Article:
June 16, 2015
(ANTIMEDIA) Denver Police announced a change to their use of force policy that will bring the department up to par with the rest of the country. Yet, the mere necessity for its existence would be head-scratchingly comical—had it not been implemented as the direct result of four police shootings, including two deaths, in seven months.
Moving vehicles, in and of themselves, can no longer be considered a “threat” to DPD officers—meaning, if a vehicle is bearing down on an officer, they are no longer permitted to fire in its direction unless gunfire is emanating from that vehicle. After the announcement, Nathan Woodliff-Stanley of the ACLU of Colorado issued a statement:
“[We are] encouraged that the Denver Police Department will follow the trend of departments throughout the country and no longer allow its officers to consider a vehicle as a weapon in order to justify firing on the driver. Safety and common sense dictate that officers should get out of the way of a moving vehicle rather than using potentially deadly force on the occupants. As the new policy correctly states, ‘shooting at moving vehicles is dangerous because it rarely stops a vehicle and disabling a driver creates an out-of-control car that is also a danger.’ ” [emphasis added]
The decision to change DPD policy for opening fire on moving vehicles appears to be a reaction to the police shooting death of 17-year-old Jessie Hernandez. Though police maintain she was using her vehicle as a weapon by driving directly toward officers when they opened fire in self-defense, the autopsy found the fatal shots were fired into the driver’s side of her car. Conflicting details in the officers’ reports concerning how and when an officer’s leg was broken have not been explained. “DPD has stated that Ms. Hernandez struck the officer’s leg with the vehicle after which officers fired several shots,” said the Colorado Latino Forum. “Another DPD account stated the cause of the officer’s leg fracture was unclear. Yet, another DPD version stated that the officer’s leg was ‘injured in the process.’ ”
Hernandez’ death sparked national protests and a number of people—including activists, the Hernandez family and their attorney, as well as the ACLU—demanded a federal investigation. None was ever initiated. When Denver District Attorney Mitch Morrissey declined to press charges, locals were less than surprised—he has not prosecuted a single police officer in the last 23 years.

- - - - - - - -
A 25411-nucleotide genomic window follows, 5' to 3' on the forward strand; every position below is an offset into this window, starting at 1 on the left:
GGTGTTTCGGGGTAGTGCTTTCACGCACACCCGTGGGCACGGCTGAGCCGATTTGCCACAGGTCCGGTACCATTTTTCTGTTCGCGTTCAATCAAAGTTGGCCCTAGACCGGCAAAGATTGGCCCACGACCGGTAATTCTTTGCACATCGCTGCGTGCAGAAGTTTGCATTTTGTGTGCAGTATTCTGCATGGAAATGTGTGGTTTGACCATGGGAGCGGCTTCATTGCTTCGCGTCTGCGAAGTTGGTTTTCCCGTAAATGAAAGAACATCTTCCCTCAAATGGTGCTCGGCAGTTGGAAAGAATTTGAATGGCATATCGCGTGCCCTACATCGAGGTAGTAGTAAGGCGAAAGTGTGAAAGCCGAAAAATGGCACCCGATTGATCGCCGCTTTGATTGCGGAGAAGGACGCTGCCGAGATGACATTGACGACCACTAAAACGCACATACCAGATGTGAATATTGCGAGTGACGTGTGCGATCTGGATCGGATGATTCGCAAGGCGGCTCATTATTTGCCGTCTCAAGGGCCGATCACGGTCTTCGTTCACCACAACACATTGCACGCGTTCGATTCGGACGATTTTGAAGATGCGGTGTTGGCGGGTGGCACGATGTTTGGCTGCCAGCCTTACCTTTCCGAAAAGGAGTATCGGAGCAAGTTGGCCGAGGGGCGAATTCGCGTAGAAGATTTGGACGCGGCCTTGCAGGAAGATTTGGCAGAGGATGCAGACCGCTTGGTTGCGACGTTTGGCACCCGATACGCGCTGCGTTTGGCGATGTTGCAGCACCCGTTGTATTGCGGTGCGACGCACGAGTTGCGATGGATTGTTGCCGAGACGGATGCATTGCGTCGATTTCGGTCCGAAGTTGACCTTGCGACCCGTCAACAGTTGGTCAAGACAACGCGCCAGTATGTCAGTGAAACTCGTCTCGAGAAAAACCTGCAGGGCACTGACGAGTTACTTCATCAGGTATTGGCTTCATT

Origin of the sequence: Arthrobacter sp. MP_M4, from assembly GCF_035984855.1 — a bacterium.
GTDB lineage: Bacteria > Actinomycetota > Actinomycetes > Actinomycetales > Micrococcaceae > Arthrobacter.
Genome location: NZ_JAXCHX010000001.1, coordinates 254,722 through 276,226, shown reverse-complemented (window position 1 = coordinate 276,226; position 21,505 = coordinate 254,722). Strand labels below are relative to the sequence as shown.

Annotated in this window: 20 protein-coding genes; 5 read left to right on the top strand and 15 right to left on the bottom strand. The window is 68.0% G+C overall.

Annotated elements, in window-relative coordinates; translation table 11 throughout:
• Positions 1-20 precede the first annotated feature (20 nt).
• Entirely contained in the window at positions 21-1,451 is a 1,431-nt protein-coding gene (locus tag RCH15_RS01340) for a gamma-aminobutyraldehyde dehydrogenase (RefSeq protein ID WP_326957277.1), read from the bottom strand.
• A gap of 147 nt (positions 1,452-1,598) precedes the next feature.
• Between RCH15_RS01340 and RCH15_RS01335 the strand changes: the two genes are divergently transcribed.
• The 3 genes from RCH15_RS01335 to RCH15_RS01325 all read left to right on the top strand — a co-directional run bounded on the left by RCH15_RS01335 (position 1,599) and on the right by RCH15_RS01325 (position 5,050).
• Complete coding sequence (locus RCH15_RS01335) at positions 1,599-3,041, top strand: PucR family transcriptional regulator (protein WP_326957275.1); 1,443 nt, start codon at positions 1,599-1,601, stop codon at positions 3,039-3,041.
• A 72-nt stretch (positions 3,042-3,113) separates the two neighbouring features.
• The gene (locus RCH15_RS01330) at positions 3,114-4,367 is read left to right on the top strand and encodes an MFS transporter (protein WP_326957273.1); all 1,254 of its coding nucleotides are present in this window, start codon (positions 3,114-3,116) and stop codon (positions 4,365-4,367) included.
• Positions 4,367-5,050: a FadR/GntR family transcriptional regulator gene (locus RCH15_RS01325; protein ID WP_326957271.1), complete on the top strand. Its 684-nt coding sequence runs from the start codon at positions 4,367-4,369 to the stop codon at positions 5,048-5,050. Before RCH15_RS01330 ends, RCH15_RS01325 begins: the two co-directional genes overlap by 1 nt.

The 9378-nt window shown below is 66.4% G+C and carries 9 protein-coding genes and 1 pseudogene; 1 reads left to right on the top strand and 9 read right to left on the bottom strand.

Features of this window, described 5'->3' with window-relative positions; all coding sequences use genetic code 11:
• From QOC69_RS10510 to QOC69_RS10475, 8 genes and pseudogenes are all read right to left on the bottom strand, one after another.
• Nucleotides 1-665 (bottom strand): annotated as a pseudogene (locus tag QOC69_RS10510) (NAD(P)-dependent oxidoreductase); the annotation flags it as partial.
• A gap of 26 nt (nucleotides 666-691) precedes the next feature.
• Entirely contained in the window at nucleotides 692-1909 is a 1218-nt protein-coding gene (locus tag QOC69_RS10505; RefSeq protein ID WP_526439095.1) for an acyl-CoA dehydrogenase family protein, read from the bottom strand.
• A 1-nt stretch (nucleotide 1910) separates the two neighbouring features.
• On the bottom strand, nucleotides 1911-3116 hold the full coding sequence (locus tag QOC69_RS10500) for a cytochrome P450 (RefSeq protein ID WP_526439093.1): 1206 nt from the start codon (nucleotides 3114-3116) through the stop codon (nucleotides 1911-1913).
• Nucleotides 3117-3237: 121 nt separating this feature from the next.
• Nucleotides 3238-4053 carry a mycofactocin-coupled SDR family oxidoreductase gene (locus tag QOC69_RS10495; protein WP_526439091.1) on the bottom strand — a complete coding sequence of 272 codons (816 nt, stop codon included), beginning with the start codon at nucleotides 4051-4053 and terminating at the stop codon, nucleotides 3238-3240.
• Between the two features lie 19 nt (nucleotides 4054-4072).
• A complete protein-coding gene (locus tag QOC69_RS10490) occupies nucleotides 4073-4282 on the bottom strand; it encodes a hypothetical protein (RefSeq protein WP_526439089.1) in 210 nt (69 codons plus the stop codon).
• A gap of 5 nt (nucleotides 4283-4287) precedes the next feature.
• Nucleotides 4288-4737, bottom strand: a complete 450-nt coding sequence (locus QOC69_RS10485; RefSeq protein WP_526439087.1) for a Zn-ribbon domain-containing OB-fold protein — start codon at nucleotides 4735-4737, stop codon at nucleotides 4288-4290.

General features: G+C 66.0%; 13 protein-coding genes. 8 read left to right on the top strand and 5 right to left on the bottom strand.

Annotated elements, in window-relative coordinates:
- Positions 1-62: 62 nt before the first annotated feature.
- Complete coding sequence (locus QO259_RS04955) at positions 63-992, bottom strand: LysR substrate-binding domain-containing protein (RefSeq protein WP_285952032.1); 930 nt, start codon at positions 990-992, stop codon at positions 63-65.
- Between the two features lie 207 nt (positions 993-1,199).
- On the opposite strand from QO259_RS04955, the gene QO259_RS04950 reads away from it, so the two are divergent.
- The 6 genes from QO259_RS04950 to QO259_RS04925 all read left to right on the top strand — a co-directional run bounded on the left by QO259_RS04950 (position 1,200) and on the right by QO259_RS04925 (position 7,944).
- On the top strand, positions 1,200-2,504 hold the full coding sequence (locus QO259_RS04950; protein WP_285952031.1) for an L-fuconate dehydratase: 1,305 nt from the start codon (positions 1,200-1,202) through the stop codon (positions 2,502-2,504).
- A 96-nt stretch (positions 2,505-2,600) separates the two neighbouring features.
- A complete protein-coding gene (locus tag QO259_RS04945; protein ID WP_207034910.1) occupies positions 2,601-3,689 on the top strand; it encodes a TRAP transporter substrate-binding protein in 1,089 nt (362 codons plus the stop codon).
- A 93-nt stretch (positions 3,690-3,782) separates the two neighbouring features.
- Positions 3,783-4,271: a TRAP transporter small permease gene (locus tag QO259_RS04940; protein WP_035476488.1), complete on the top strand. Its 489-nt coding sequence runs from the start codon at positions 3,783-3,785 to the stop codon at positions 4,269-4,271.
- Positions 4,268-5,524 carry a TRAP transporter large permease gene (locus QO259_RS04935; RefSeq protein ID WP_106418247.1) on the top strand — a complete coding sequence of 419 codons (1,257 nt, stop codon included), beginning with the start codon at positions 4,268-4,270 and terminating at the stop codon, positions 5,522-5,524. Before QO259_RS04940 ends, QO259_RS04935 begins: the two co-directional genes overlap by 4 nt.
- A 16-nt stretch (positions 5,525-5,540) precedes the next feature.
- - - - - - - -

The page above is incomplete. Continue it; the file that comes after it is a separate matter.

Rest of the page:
After Morrissey’s announcement on June 5, the ACLU renewed the call it made in 2011 for the Department of Justice to “investigate the Denver Police Department’s ‘pattern and practice’ of using excessive force and violating the civil rights of Denver residents.” At this time, that call remains unanswered.
“It is unfortunate that it took four officer-involved shootings at moving vehicles in less than a year, including the killing of unarmed 17-year-old Jessie Hernandez, for the Denver Police Department to finally make this change. It is imperative, in order to prevent more unnecessary deaths and injuries, that every officer is fully trained and held accountable to the new directives of this policy,” said Woodliffe-Stanley in the ACLU statement.
Ferguson, Baltimore, Cleveland, and other cities have already been reviewed by the DOJ, which found the same extant patterns of excessive force and racism that local residents had asserted for years. If the model holds, the DOJ would likely find the same should they investigate Denver’s police.
When it becomes a disturbing necessity for policy to dictate the startlingly logical—for example, police should move themselves from the path of an oncoming vehicle instead of opening fire—it’s officially time to sound the alarm.
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